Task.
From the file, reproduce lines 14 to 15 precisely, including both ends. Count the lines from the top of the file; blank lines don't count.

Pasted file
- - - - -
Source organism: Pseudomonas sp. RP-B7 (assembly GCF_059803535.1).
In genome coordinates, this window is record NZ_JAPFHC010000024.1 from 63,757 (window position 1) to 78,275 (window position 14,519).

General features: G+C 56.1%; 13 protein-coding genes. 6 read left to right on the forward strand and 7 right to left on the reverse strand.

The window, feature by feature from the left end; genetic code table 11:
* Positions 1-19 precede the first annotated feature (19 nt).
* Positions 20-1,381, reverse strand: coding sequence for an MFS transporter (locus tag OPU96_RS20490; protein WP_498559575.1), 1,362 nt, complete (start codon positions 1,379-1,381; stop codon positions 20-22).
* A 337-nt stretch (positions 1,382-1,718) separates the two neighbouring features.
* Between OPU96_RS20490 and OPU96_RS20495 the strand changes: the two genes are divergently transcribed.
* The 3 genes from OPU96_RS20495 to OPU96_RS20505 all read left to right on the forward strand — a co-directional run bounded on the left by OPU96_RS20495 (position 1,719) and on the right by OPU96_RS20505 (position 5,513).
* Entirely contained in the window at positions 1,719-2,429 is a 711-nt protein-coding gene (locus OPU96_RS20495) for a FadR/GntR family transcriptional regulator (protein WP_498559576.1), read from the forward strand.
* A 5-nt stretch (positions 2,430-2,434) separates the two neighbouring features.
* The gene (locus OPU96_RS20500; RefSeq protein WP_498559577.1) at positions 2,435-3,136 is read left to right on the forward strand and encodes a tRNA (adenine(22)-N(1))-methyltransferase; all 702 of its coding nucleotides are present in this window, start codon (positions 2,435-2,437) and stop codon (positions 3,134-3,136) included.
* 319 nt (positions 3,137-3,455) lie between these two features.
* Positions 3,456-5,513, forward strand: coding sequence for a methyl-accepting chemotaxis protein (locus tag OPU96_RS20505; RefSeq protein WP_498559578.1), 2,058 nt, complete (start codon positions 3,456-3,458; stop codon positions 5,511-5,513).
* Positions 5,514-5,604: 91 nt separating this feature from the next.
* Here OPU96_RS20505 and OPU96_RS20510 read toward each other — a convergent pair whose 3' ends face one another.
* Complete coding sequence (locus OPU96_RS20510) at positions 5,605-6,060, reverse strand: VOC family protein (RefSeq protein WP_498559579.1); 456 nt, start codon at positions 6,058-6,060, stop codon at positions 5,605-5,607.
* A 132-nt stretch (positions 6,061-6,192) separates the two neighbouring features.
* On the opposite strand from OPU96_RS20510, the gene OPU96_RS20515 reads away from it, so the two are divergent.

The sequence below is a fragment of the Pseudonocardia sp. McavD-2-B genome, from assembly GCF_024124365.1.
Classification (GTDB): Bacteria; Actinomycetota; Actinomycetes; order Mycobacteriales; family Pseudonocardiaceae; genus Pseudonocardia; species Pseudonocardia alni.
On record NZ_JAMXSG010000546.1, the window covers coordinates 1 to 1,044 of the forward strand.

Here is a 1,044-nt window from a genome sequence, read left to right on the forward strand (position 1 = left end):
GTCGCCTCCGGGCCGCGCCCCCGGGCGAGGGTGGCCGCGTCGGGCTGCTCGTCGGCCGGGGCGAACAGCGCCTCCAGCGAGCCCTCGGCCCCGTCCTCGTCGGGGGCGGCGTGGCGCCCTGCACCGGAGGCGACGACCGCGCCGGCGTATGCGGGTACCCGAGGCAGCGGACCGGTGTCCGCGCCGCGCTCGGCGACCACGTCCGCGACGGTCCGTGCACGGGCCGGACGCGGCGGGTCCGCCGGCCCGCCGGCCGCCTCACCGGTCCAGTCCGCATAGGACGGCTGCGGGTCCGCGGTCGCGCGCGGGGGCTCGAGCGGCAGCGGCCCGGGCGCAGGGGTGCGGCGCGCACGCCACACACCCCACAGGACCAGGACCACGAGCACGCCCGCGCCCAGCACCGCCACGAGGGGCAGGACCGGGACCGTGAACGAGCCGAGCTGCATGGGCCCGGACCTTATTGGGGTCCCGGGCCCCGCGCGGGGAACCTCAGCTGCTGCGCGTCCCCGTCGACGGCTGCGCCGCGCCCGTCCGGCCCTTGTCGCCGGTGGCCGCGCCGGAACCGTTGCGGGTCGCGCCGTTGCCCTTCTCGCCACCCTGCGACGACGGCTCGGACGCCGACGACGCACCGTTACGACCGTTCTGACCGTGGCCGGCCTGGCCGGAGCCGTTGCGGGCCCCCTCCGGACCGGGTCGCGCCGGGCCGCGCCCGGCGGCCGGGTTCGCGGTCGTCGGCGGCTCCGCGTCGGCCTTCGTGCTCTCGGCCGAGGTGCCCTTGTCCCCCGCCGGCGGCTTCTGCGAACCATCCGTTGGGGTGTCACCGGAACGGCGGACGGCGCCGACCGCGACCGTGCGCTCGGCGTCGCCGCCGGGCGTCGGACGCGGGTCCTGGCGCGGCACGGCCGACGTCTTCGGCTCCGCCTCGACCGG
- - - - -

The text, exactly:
* Positions 3,456-5,513, forward strand: coding sequence for a methyl-accepting chemotaxis protein (locus tag OPU96_RS20505; RefSeq protein WP_498559578.1), 2,058 nt, complete (start codon positions 3,456-3,458; stop codon positions 5,511-5,513).
* Positions 5,514-5,604: 91 nt separating this feature from the next.